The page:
Employees were allowed to return to work in 45 minutes

by: JASON CHANEY/CENTRAL OREGONIAN - Crook County employees and others who had to evacuate the Courthouse are briefed by Prineville Police Captain Michael Boyd before being allowed back inside the building.

On Tuesday afternoon, an unknown subject phoned in a bomb threat to the Crook County Courthouse prompting an immediate evacuation of the building.
   As it turns out, Crook County was not the only community threatened.
   Between 2:30 and 3:30 p.m. that day, at least 28 county courthouses throughout Oregon received bomb threats as well as the Oregon Public Service Building, in Salem. Counties receiving threats varied from Baker, Union, and Umatilla counties in the northeastern portion of the state to Benton and Tillamook counties west of the Cascades.
   For local law enforcement, bomb threats occasionally happen.
   “It’s not all that uncommon, unfortunately,” said Prineville Police Captain Michael Boyd.
   However, they have never faced a threat that coincided with multiple ones statewide, and it prompted the Prineville police to refer the case to the Oregon State Police (OSP) and FBI (Federal Bureau of Investigation). As it turns out, the State Police don’t typically see mass bomb threats either.
   “I think it was pretty unique,” said OSP Lieutenant Gregg Hastings.
   When local law enforcement personnel first responded to the threat, they did not realize their threat was one of many. However, this would not have changed the urgency with which they reacted.
   “Obviously, we take this thing super serious because of things that have happened, like in Woodburn,” Boyd said. “You would be crazy not to.”
   When the call first came in, Crook County Sheriff’s deputies went to the Courthouse to secure the facility, making sure that no one else entered the building.
   “People who are leaving the building, we try to get as much information from them as possible,” said Crook County Undersheriff John Gautney. “My first job was to locate the person who took the call and get their information as to what happened on the call.”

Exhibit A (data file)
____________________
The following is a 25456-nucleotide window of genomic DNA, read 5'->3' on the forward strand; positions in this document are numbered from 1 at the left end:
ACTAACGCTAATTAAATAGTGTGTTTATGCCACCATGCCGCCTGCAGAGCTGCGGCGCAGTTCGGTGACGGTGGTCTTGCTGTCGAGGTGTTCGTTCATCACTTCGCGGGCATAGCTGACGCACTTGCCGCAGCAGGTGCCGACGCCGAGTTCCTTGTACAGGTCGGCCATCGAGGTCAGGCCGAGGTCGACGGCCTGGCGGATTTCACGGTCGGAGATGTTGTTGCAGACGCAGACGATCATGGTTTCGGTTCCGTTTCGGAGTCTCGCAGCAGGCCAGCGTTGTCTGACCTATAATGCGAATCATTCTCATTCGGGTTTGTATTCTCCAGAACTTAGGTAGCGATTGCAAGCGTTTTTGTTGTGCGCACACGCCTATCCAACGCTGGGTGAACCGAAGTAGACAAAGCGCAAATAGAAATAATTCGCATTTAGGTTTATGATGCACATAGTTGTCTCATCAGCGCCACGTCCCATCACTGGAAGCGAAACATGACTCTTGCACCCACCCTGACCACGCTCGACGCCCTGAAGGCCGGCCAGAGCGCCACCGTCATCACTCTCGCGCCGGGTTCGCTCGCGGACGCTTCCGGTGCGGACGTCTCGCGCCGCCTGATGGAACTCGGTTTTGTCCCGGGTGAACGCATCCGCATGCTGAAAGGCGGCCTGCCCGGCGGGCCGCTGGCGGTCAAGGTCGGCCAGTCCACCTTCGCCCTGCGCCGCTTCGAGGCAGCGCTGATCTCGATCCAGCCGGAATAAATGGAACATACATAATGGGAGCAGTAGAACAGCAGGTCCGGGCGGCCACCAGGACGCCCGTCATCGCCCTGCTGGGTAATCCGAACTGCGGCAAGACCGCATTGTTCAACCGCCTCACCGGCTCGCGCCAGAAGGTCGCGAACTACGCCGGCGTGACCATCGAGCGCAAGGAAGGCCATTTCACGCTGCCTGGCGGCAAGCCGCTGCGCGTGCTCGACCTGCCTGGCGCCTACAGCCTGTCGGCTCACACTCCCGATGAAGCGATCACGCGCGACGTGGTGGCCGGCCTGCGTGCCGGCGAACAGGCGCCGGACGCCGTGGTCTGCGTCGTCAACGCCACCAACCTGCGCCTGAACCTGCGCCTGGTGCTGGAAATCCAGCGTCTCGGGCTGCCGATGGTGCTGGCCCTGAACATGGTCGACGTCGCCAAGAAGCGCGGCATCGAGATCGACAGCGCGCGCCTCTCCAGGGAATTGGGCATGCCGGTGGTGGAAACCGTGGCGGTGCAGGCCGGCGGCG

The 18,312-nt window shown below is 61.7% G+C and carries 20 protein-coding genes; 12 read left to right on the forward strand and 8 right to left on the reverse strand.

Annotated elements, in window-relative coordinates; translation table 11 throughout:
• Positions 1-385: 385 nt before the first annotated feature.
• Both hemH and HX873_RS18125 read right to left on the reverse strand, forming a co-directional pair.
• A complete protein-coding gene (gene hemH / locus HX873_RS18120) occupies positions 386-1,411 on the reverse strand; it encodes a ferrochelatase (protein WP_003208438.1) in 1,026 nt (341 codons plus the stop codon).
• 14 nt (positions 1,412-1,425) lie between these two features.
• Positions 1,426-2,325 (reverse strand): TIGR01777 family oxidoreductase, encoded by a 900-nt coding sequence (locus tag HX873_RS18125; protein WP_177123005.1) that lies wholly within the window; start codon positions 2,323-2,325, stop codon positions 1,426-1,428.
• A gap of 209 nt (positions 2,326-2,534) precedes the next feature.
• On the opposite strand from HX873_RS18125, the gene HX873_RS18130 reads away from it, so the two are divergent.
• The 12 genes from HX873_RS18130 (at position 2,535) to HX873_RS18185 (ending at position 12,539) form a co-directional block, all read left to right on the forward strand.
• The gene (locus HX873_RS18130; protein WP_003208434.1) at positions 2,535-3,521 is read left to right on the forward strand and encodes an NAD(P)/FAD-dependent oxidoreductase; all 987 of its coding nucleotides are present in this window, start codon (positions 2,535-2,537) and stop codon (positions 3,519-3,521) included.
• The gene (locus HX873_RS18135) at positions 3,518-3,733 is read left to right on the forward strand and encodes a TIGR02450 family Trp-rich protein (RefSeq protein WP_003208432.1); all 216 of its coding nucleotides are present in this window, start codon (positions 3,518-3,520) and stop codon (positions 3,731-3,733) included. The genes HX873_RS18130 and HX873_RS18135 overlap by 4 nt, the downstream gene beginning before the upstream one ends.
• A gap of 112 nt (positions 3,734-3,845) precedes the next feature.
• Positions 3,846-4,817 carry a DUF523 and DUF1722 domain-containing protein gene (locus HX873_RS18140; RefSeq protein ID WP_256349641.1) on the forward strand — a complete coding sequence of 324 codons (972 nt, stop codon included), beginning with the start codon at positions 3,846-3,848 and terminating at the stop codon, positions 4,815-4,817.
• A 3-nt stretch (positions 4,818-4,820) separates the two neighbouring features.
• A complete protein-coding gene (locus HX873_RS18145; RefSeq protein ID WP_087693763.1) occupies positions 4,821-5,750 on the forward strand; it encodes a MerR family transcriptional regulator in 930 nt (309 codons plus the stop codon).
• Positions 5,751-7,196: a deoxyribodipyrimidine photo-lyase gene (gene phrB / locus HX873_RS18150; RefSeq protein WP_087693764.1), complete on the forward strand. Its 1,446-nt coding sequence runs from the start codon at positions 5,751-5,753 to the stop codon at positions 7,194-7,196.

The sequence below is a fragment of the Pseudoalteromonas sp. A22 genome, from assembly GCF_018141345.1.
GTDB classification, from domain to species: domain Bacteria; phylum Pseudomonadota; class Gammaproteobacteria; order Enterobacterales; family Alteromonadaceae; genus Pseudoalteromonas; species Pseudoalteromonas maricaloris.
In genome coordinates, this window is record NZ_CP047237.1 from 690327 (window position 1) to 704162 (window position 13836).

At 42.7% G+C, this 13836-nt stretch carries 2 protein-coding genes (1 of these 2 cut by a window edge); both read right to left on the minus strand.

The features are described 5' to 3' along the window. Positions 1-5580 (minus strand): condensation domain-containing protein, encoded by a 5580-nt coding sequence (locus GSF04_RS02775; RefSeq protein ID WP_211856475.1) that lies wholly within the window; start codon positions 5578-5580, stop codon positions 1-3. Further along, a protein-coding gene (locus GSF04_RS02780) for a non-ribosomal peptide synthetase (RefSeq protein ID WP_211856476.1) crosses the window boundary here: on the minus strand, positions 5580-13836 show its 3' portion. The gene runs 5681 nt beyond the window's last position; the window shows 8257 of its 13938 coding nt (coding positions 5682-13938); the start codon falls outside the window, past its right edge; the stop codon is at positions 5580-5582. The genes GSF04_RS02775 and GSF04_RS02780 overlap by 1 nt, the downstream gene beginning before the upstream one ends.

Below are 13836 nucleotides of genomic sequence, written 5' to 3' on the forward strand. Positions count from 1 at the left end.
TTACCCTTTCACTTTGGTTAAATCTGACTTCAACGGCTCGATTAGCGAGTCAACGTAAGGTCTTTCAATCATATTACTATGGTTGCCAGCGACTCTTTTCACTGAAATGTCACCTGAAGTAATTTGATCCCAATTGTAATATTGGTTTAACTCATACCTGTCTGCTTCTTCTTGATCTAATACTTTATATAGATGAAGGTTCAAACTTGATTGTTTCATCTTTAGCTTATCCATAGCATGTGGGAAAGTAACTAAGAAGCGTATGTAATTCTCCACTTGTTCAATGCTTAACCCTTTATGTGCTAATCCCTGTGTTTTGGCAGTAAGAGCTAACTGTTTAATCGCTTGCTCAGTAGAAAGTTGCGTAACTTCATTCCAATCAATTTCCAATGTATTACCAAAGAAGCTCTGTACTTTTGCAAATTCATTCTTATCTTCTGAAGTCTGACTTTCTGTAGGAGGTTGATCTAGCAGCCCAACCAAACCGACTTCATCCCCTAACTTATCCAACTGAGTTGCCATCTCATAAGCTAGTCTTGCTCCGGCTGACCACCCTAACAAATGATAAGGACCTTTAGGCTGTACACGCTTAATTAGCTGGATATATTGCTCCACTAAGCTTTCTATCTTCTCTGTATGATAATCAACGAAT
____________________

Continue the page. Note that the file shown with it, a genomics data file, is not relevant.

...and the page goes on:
Prineville police meanwhile did a perimeter search of the Courthouse.
   “We typically check all of the common areas,” Boyd said. “We ask employees, once we believe it is safe, to check their work spaces (for suspicious devices) as well.”
   So far, none of the threats that occurred throughout the state have led to the discovery of suspicious devices. Crook County law enforcement allowed people back into the Courthouse about 45 minutes after the initial call.
   At this time, OSP is continuing the investigation and no suspects have been identified. Although nobody knows who is behind the mass threats, Boyd has his suspicions on what might have motivated the subject’s actions.
   “It sounds like whoever is doing this just really has a general grudge against courts or the court system or something, and wanted to do as much disturbance as possible,” he said. “It disrupted government process for a while.”
   The Prineville Police Department is asking anyone who has information regarding the recent bomb threat to call them at 541-447-4168.
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